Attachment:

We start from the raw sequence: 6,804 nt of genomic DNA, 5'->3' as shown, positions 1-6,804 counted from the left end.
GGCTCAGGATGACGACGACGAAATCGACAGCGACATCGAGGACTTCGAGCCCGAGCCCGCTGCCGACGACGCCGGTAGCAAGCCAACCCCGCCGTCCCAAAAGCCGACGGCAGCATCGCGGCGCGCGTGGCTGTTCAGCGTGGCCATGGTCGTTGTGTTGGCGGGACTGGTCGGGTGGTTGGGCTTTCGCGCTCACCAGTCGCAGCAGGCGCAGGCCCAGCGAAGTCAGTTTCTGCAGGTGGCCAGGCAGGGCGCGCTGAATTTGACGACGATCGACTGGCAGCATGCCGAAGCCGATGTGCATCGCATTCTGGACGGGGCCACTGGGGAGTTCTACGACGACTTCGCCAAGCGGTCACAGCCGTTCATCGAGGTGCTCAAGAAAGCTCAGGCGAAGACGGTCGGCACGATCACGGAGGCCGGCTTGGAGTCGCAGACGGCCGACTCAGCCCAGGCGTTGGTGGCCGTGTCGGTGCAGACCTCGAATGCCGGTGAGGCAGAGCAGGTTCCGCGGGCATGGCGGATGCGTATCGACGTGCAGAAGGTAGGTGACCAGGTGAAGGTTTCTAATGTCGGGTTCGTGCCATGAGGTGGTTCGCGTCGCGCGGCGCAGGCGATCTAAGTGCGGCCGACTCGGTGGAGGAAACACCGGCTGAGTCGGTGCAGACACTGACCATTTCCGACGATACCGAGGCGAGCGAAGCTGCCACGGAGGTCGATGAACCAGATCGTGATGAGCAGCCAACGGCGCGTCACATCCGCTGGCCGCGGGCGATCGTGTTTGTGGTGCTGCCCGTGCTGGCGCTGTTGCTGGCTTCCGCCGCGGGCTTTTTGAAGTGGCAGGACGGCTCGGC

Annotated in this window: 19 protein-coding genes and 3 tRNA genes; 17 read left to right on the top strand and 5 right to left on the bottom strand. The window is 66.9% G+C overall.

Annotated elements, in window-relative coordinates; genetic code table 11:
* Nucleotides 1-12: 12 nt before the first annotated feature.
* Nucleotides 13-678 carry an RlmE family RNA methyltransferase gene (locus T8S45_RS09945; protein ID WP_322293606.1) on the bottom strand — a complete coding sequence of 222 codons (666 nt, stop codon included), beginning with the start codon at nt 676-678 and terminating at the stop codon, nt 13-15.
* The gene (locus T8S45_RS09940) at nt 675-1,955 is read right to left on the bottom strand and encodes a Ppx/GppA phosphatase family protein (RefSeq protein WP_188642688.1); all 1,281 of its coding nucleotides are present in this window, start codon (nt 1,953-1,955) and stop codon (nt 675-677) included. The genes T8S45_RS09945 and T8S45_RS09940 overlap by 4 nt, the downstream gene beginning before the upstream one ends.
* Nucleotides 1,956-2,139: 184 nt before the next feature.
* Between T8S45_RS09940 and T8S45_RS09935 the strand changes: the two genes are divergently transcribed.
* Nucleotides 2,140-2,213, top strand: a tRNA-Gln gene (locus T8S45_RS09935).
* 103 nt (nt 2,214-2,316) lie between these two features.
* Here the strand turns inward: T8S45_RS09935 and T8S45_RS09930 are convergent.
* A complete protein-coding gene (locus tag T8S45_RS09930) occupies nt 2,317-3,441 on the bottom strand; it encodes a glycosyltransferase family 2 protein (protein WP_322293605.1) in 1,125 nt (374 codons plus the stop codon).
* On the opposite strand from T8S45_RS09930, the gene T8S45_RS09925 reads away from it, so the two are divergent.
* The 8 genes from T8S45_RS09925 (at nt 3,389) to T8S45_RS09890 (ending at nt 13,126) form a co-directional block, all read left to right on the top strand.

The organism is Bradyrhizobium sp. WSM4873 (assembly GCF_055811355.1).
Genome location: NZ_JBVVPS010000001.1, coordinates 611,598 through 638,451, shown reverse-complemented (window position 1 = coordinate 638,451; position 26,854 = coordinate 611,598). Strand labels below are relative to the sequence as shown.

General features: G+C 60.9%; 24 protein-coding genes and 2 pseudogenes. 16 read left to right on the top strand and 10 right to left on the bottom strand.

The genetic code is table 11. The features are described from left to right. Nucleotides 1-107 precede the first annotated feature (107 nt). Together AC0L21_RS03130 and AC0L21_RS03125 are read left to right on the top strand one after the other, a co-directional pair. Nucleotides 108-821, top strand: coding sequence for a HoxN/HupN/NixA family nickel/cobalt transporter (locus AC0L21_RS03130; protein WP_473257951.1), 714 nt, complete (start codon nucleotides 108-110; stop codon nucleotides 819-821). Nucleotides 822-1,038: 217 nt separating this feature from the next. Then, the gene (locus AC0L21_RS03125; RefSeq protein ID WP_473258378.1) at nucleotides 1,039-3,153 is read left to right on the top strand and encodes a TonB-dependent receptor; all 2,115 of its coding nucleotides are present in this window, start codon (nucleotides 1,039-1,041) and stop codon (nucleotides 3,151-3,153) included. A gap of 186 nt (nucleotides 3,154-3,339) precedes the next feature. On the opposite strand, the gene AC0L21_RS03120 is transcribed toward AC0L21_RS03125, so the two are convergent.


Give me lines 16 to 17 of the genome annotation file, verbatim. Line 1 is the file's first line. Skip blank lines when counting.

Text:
The organism is Bradyrhizobium sp. WSM4873 (assembly GCF_055811355.1).
Genome location: NZ_JBVVPS010000001.1, coordinates 611,598 through 638,451, shown reverse-complemented (window position 1 = coordinate 638,451; position 26,854 = coordinate 611,598). Strand labels below are relative to the sequence as shown.